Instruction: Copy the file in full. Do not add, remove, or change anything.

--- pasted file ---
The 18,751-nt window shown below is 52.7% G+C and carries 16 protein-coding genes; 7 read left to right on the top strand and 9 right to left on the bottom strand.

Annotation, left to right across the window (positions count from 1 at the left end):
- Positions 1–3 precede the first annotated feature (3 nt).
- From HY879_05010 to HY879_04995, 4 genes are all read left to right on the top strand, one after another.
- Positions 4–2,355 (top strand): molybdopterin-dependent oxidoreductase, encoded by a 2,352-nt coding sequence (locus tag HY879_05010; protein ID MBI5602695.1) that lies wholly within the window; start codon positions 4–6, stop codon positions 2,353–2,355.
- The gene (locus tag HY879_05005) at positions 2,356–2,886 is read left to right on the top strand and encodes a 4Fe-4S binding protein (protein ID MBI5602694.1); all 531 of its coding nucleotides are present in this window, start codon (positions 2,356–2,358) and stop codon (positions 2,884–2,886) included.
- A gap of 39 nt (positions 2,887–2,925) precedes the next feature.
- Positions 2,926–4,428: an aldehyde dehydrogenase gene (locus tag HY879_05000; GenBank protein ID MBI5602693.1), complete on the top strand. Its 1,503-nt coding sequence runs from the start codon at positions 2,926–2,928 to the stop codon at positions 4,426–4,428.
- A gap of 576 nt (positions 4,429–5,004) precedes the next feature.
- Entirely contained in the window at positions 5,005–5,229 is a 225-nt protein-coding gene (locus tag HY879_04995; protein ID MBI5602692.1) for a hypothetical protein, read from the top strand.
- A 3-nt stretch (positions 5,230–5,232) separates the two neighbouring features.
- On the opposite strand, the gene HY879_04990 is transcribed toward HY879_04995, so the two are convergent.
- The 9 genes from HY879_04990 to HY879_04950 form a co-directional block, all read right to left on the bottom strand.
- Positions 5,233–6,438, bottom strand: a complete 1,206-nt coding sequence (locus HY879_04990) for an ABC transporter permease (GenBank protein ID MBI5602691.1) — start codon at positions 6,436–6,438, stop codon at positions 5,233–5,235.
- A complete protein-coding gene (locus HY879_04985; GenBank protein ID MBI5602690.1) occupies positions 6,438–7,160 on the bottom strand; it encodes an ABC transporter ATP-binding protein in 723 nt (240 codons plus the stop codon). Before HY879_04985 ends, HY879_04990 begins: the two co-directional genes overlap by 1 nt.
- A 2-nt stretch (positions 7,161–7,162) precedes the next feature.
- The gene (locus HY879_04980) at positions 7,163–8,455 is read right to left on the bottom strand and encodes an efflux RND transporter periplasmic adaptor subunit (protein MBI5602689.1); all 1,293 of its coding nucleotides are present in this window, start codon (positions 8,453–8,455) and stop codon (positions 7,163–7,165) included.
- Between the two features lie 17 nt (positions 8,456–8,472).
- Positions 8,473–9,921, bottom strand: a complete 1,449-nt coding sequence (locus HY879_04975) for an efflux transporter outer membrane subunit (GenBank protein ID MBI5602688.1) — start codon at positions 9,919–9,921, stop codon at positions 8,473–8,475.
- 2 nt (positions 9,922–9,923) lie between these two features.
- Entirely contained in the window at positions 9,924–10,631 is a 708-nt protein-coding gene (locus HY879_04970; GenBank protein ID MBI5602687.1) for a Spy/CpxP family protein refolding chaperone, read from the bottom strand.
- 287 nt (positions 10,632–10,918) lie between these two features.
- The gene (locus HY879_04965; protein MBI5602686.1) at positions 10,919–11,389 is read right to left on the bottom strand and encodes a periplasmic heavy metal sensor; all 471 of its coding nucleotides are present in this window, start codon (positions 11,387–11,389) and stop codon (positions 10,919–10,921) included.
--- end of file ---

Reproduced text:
The 18,751-nt window shown below is 52.7% G+C and carries 16 protein-coding genes; 7 read left to right on the top strand and 9 right to left on the bottom strand.

Annotation, left to right across the window (positions count from 1 at the left end):
- Positions 1–3 precede the first annotated feature (3 nt).
- From HY879_05010 to HY879_04995, 4 genes are all read left to right on the top strand, one after another.
- Positions 4–2,355 (top strand): molybdopterin-dependent oxidoreductase, encoded by a 2,352-nt coding sequence (locus tag HY879_05010; protein ID MBI5602695.1) that lies wholly within the window; start codon positions 4–6, stop codon positions 2,353–2,355.
- The gene (locus tag HY879_05005) at positions 2,356–2,886 is read left to right on the top strand and encodes a 4Fe-4S binding protein (protein ID MBI5602694.1); all 531 of its coding nucleotides are present in this window, start codon (positions 2,356–2,358) and stop codon (positions 2,884–2,886) included.
- A gap of 39 nt (positions 2,887–2,925) precedes the next feature.
- Positions 2,926–4,428: an aldehyde dehydrogenase gene (locus tag HY879_05000; GenBank protein ID MBI5602693.1), complete on the top strand. Its 1,503-nt coding sequence runs from the start codon at positions 2,926–2,928 to the stop codon at positions 4,426–4,428.
- A gap of 576 nt (positions 4,429–5,004) precedes the next feature.
- Entirely contained in the window at positions 5,005–5,229 is a 225-nt protein-coding gene (locus tag HY879_04995; protein ID MBI5602692.1) for a hypothetical protein, read from the top strand.
- A 3-nt stretch (positions 5,230–5,232) separates the two neighbouring features.
- On the opposite strand, the gene HY879_04990 is transcribed toward HY879_04995, so the two are convergent.
- The 9 genes from HY879_04990 to HY879_04950 form a co-directional block, all read right to left on the bottom strand.
- Positions 5,233–6,438, bottom strand: a complete 1,206-nt coding sequence (locus HY879_04990) for an ABC transporter permease (GenBank protein ID MBI5602691.1) — start codon at positions 6,436–6,438, stop codon at positions 5,233–5,235.
- A complete protein-coding gene (locus HY879_04985; GenBank protein ID MBI5602690.1) occupies positions 6,438–7,160 on the bottom strand; it encodes an ABC transporter ATP-binding protein in 723 nt (240 codons plus the stop codon). Before HY879_04985 ends, HY879_04990 begins: the two co-directional genes overlap by 1 nt.
- A 2-nt stretch (positions 7,161–7,162) precedes the next feature.
- The gene (locus HY879_04980) at positions 7,163–8,455 is read right to left on the bottom strand and encodes an efflux RND transporter periplasmic adaptor subunit (protein MBI5602689.1); all 1,293 of its coding nucleotides are present in this window, start codon (positions 8,453–8,455) and stop codon (positions 7,163–7,165) included.
- Between the two features lie 17 nt (positions 8,456–8,472).
- Positions 8,473–9,921, bottom strand: a complete 1,449-nt coding sequence (locus HY879_04975) for an efflux transporter outer membrane subunit (GenBank protein ID MBI5602688.1) — start codon at positions 9,919–9,921, stop codon at positions 8,473–8,475.
- 2 nt (positions 9,922–9,923) lie between these two features.
- Entirely contained in the window at positions 9,924–10,631 is a 708-nt protein-coding gene (locus HY879_04970; GenBank protein ID MBI5602687.1) for a Spy/CpxP family protein refolding chaperone, read from the bottom strand.
- 287 nt (positions 10,632–10,918) lie between these two features.
- The gene (locus HY879_04965; protein MBI5602686.1) at positions 10,919–11,389 is read right to left on the bottom strand and encodes a periplasmic heavy metal sensor; all 471 of its coding nucleotides are present in this window, start codon (positions 11,387–11,389) and stop codon (positions 10,919–10,921) included.